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The yen fell to a 20-year low against the dollar as the Bank of Japan’s ultra-loose monetary policy piles pressure on the Japanese currency at a time when US policymakers at the Federal Reserve are signalling their intent to raise interest rates.
The fall of about 0.5 per cent on Wednesday pushed the yen past ¥126 to the dollar, taking the currency almost 9 per cent lower for the year to date.
The BoJ’s pledge to continue stimulus measures in order to bolster Japan’s economy contrasts sharply with the global consensus among central banks, particularly the Fed, where policymakers are expected to raise interest rates this year to rein in surging inflation.
Japan’s stance also contrasts with New Zealand, whose central bank raised interest rates by half a percentage point yesterday — its biggest increase in 22 years — following worries about surging inflation exacerbated by Russia’s invasion of Ukraine.
Thanks for reading FirstFT Asia. Do you think Japan should tighten its monetary policy? Tell me what you think at [email protected]. — Emily
The latest from the war in Ukraine:
Five more stories in the news
1. Shanghai lockdown stokes global supply chains anxiety Dozens of producers of crucial electronic components yesterday halted production at their factories in Kunshan, a city close to Shanghai. Companies and analysts said the shutdown was unavoidable after lockdown rules initially applied only in Shanghai were extended to Kunshan.
2. Khan launches campaign against removal from office Imran Khan has kicked off a defiant campaign against his removal as Pakistan’s prime minister, calling on thousands of his supporters to “hold regular public protests” to seek early elections.
3. Subway attack suspect arrested in New York City The suspect in a New York City subway shooting that left 10 people wounded and traumatised the city was arrested by police and charged in federal court. Frank James, 62, was apprehended without incident in Manhattan’s East Village after a tip from a citizen, police said.
Go deeper: James’s precise motives remain unknown, but the attack appeared calculated to unnerve a city where public safety has become an overriding concern for residents and businesses struggling to recover from the pandemic.
4. South Korea signals nuclear fuel U-turn Won Hee-ryong, policy chief on President-elect Yoon Suk-yeol’s transition committee, said that outgoing president Moon Jae-in’s push to reduce the share of nuclear power in South Korea’s energy mix had increased greenhouse gas emissions and threatened to increase energy bills.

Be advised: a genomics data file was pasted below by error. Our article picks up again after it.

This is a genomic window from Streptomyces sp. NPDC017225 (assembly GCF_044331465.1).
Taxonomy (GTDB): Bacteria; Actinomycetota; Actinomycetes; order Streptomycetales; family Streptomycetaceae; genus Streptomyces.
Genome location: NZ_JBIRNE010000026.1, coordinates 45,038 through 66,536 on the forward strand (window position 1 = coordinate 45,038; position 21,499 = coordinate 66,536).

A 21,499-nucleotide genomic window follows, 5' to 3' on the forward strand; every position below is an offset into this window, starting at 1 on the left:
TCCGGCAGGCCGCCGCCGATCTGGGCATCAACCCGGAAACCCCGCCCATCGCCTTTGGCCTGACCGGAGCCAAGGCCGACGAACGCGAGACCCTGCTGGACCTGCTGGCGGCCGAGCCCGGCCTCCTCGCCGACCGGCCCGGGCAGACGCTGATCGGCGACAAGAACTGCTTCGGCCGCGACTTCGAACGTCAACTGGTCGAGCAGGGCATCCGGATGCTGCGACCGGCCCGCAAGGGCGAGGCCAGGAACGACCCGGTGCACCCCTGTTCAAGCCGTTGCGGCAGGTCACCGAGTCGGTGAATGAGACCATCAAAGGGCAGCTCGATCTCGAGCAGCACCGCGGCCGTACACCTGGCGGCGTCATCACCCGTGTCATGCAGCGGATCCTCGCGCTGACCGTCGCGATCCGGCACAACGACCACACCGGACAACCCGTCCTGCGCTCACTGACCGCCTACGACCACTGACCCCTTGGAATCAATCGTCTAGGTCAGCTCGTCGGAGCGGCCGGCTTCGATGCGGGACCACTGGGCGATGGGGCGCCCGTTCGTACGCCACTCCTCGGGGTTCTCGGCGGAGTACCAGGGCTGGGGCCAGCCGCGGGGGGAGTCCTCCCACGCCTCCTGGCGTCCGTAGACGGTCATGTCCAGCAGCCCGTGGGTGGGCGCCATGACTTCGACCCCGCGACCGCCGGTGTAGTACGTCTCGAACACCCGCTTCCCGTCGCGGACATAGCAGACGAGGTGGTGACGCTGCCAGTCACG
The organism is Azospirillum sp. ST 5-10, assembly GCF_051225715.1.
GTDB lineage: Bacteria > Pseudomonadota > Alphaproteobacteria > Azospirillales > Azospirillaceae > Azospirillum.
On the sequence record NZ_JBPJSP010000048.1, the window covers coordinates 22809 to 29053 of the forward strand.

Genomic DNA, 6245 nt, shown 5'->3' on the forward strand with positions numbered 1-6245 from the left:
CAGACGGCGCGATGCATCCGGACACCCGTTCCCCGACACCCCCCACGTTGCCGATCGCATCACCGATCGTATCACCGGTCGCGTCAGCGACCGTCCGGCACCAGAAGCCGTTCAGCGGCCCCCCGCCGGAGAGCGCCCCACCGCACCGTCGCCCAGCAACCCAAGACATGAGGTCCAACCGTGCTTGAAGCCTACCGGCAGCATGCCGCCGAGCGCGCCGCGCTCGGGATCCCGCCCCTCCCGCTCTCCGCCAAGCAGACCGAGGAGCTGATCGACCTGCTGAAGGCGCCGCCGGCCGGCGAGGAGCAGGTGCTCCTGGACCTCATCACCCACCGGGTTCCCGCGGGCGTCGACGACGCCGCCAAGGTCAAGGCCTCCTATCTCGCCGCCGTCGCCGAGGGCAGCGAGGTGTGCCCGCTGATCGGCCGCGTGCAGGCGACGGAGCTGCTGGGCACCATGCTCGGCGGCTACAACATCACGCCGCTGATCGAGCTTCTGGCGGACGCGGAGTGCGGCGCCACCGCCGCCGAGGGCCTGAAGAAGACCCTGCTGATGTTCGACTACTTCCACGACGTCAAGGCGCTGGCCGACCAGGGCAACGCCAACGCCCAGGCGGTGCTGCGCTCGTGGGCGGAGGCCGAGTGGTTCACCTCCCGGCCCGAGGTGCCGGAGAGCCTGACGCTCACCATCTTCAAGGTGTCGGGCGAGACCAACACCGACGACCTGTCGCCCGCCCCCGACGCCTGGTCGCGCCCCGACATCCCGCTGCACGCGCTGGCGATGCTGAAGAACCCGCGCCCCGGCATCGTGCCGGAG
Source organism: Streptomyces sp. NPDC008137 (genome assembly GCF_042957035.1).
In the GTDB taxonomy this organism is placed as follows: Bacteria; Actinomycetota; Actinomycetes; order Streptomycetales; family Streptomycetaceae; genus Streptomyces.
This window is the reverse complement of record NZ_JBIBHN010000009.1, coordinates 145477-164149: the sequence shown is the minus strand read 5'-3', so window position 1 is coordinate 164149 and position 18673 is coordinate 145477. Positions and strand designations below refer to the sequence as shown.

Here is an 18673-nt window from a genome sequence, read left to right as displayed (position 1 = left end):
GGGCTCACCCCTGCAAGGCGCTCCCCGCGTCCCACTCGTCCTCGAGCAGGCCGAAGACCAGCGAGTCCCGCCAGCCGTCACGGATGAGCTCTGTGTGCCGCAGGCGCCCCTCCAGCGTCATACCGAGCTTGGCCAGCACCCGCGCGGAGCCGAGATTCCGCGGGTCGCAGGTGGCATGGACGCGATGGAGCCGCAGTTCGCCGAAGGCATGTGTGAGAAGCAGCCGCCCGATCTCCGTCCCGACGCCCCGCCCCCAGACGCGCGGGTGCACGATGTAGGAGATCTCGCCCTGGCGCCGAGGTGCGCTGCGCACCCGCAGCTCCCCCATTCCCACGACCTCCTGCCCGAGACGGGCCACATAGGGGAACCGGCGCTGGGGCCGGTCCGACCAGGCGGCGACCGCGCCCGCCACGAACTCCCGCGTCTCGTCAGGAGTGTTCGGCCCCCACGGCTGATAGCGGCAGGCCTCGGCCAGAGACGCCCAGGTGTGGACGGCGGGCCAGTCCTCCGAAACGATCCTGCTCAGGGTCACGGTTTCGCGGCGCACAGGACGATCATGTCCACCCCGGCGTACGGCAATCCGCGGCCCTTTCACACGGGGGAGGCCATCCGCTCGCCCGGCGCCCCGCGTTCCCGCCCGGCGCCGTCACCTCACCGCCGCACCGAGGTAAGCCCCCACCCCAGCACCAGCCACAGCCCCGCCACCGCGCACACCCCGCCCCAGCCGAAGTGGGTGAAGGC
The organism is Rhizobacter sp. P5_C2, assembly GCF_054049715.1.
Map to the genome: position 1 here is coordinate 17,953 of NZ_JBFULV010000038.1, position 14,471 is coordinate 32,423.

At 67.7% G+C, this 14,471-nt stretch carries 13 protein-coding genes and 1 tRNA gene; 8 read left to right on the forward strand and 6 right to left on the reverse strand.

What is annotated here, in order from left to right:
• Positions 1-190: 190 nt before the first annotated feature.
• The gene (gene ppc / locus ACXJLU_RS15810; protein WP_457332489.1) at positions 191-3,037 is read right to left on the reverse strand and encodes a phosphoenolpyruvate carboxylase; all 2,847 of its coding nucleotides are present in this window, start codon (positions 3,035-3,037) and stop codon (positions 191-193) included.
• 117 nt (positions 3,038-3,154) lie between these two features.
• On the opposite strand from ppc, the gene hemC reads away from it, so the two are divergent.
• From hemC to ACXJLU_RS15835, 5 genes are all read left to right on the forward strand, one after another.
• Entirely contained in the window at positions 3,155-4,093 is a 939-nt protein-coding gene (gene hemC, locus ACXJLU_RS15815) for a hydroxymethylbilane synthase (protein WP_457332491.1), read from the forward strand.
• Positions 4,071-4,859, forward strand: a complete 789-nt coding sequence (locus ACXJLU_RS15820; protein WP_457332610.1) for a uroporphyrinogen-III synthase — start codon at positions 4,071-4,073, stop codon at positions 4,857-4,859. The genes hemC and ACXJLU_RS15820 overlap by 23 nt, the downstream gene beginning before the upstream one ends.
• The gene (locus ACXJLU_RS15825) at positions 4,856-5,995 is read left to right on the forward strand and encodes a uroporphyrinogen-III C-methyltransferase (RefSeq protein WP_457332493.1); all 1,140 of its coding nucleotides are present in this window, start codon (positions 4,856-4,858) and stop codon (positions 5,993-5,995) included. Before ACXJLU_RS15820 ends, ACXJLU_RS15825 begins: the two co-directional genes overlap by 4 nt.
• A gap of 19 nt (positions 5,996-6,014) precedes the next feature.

5. New Zealand rules man accused of murder can be extradited to China New Zealand’s Supreme Court has ruled that a South Korean man accused of murdering a woman in Shanghai can be extradited to face trial in China, a judgment that human rights groups say places undue faith in Beijing’s diplomatic promises.
The day ahead
Sikh festival of Vaisakhi The holiday marks the start of the Punjabi New Year. (BBC)
Israel GDP figures fourth-quarter growth figures will be published today. The nation’s economy is forecast to grow 5.5 per cent this year. (Reuters)
Results On a big day for US bank earnings Citigroup, Goldman Sachs, Morgan Stanley and Wells Fargo report first-quarter earnings. Ericsson, State Street and TSMC are also expected to report first-quarter results.
What else we’re reading and listening to
Asia jostles for rocket launch business In Japan’s Oita Prefecture, the local airport, which has struggled with the travel downturn caused by Covid, is rebranding as a spaceport for mid-air rocket launches. But rivals all over Asia are also joining this Earth-based space race.
Biden and Ukraine: from climate champion to oil price panic US president Joe Biden was elected with bold plans for the green transition. But ahead of midterm elections he is facing an energy crisis, writes our US energy editor Derek Brower.
Breaking the silence on disability in the workplace The FT’s Working It podcast is about doing work differently. This week, host Isabel Berwick argues that while we have heard a lot about diversity and inclusion in workplaces, one group is often left behind: people with disabilities.
The rise of South Africa’s xenophobic vigilantes The brutal murder of Mbhodazwe “Elvis” Nyathi, who was beaten and left to burn in the street, has highlighted the rise of xenophobic vigilantes as an organised political force in South Africa as President Cyril Ramaphosa’s government sees its authority wane and struggles to turn around a flagging economy.
Price per square foot, school catchment areas and good transport links have long featured at the top of most prospective homeowners’ checklists. Now, however, there is an altogether less visible factor in house-hunters’ decisions about where to move: the air they breathe.
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